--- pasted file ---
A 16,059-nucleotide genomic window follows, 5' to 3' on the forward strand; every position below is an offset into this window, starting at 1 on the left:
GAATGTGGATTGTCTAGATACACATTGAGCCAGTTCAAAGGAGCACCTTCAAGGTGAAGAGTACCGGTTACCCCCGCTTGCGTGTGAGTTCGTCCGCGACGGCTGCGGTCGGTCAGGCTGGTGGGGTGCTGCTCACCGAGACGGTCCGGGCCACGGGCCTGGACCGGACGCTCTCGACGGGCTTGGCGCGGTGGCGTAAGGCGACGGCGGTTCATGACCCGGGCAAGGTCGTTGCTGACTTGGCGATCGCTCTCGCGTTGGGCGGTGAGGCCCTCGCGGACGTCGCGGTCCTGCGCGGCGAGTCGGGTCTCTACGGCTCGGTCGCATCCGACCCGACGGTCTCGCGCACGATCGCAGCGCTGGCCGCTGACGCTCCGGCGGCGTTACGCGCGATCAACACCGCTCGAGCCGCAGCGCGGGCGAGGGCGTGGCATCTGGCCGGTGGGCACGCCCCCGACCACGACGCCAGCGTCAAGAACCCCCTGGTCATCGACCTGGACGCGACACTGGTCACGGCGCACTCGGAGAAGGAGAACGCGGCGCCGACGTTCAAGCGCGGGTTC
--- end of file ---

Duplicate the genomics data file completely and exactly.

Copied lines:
A 16,059-nucleotide genomic window follows, 5' to 3' on the forward strand; every position below is an offset into this window, starting at 1 on the left:
GAATGTGGATTGTCTAGATACACATTGAGCCAGTTCAAAGGAGCACCTTCAAGGTGAAGAGTACCGGTTACCCCCGCTTGCGTGTGAGTTCGTCCGCGACGGCTGCGGTCGGTCAGGCTGGTGGGGTGCTGCTCACCGAGACGGTCCGGGCCACGGGCCTGGACCGGACGCTCTCGACGGGCTTGGCGCGGTGGCGTAAGGCGACGGCGGTTCATGACCCGGGCAAGGTCGTTGCTGACTTGGCGATCGCTCTCGCGTTGGGCGGTGAGGCCCTCGCGGACGTCGCGGTCCTGCGCGGCGAGTCGGGTCTCTACGGCTCGGTCGCATCCGACCCGACGGTCTCGCGCACGATCGCAGCGCTGGCCGCTGACGCTCCGGCGGCGTTACGCGCGATCAACACCGCTCGAGCCGCAGCGCGGGCGAGGGCGTGGCATCTGGCCGGTGGGCACGCCCCCGACCACGACGCCAGCGTCAAGAACCCCCTGGTCATCGACCTGGACGCGACACTGGTCACGGCGCACTCGGAGAAGGAGAACGCGGCGCCGACGTTCAAGCGCGGGTTC